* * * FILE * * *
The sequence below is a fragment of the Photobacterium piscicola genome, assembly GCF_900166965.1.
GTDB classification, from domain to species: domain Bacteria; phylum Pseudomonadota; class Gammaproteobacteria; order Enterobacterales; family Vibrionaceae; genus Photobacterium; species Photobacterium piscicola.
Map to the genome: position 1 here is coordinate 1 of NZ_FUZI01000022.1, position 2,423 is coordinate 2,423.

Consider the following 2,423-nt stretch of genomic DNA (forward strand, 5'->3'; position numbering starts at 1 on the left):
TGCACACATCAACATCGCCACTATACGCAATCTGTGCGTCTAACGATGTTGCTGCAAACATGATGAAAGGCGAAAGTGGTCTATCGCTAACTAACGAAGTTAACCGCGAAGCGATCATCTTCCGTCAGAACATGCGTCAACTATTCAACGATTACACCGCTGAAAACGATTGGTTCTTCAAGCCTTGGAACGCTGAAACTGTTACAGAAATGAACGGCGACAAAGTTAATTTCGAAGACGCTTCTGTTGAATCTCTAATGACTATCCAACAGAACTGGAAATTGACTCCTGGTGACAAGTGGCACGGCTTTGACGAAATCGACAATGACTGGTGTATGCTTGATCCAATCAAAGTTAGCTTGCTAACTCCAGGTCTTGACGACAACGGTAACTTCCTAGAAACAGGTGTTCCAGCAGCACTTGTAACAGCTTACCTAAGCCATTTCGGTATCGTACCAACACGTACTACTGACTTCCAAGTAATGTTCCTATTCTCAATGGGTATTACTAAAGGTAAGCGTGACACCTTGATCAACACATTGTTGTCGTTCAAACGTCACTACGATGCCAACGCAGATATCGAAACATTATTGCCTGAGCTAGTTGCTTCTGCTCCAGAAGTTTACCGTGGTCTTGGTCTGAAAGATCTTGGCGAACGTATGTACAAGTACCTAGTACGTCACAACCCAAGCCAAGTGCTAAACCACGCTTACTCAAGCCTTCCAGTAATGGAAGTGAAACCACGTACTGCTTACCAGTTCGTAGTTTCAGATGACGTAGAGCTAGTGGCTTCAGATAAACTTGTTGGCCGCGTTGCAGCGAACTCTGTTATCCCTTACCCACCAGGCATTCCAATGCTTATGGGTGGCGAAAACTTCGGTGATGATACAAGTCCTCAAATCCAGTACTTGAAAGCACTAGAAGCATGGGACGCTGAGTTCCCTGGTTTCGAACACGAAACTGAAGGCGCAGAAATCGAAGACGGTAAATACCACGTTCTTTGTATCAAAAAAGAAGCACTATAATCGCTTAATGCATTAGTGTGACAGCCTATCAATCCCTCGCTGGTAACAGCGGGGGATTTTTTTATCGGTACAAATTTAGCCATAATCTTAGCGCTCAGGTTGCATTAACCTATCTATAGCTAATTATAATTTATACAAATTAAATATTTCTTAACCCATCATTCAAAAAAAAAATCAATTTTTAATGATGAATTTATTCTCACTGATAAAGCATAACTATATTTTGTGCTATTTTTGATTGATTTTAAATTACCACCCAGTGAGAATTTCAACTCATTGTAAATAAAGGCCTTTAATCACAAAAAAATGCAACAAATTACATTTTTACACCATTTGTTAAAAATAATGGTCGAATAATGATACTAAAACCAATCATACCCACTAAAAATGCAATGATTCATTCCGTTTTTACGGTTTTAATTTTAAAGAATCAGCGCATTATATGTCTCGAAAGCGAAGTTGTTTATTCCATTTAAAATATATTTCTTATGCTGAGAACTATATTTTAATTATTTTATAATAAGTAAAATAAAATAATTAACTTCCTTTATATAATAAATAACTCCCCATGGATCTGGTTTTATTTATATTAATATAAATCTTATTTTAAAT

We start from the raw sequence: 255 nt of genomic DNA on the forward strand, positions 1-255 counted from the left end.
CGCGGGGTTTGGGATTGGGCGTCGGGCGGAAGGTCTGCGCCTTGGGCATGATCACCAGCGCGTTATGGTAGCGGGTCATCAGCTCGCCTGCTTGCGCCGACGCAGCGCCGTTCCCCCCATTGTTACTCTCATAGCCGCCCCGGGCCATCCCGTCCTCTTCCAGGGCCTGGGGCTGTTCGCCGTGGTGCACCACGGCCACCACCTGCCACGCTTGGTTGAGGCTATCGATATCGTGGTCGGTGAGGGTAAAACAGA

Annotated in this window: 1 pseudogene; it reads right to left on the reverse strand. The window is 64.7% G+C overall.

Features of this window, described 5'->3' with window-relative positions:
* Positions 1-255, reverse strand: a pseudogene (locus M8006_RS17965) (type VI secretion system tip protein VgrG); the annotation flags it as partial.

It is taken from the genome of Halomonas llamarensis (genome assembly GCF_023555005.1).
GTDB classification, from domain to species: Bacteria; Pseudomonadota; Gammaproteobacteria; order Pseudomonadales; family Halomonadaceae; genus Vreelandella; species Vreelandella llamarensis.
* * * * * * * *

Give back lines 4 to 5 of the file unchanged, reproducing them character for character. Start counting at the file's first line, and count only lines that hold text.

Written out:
Consider the following 2,423-nt stretch of genomic DNA (forward strand, 5'->3'; position numbering starts at 1 on the left):
TGCACACATCAACATCGCCACTATACGCAATCTGTGCGTCTAACGATGTTGCTGCAAACATGATGAAAGGCGAAAGTGGTCTATCGCTAACTAACGAAGTTAACCGCGAAGCGATCATCTTCCGTCAGAACATGCGTCAACTATTCAACGATTACACCGCTGAAAACGATTGGTTCTTCAAGCCTTGGAACGCTGAAACTGTTACAGAAATGAACGGCGACAAAGTTAATTTCGAAGACGCTTCTGTTGAATCTCTAATGACTATCCAACAGAACTGGAAATTGACTCCTGGTGACAAGTGGCACGGCTTTGACGAAATCGACAATGACTGGTGTATGCTTGATCCAATCAAAGTTAGCTTGCTAACTCCAGGTCTTGACGACAACGGTAACTTCCTAGAAACAGGTGTTCCAGCAGCACTTGTAACAGCTTACCTAAGCCATTTCGGTATCGTACCAACACGTACTACTGACTTCCAAGTAATGTTCCTATTCTCAATGGGTATTACTAAAGGTAAGCGTGACACCTTGATCAACACATTGTTGTCGTTCAAACGTCACTACGATGCCAACGCAGATATCGAAACATTATTGCCTGAGCTAGTTGCTTCTGCTCCAGAAGTTTACCGTGGTCTTGGTCTGAAAGATCTTGGCGAACGTATGTACAAGTACCTAGTACGTCACAACCCAAGCCAAGTGCTAAACCACGCTTACTCAAGCCTTCCAGTAATGGAAGTGAAACCACGTACTGCTTACCAGTTCGTAGTTTCAGATGACGTAGAGCTAGTGGCTTCAGATAAACTTGTTGGCCGCGTTGCAGCGAACTCTGTTATCCCTTACCCACCAGGCATTCCAATGCTTATGGGTGGCGAAAACTTCGGTGATGATACAAGTCCTCAAATCCAGTACTTGAAAGCACTAGAAGCATGGGACGCTGAGTTCCCTGGTTTCGAACACGAAACTGAAGGCGCAGAAATCGAAGACGGTAAATACCACGTTCTTTGTATCAAAAAAGAAGCACTATAATCGCTTAATGCATTAGTGTGACAGCCTATCAATCCCTCGCTGGTAACAGCGGGGGATTTTTTTATCGGTACAAATTTAGCCATAATCTTAGCGCTCAGGTTGCATTAACCTATCTATAGCTAATTATAATTTATACAAATTAAATATTTCTTAACCCATCATTCAAAAAAAAAATCAATTTTTAATGATGAATTTATTCTCACTGATAAAGCATAACTATATTTTGTGCTATTTTTGATTGATTTTAAATTACCACCCAGTGAGAATTTCAACTCATTGTAAATAAAGGCCTTTAATCACAAAAAAATGCAACAAATTACATTTTTACACCATTTGTTAAAAATAATGGTCGAATAATGATACTAAAACCAATCATACCCACTAAAAATGCAATGATTCATTCCGTTTTTACGGTTTTAATTTTAAAGAATCAGCGCATTATATGTCTCGAAAGCGAAGTTGTTTATTCCATTTAAAATATATTTCTTATGCTGAGAACTATATTTTAATTATTTTATAATAAGTAAAATAAAATAATTAACTTCCTTTATATAATAAATAACTCCCCATGGATCTGGTTTTATTTATATTAATATAAATCTTATTTTAAAT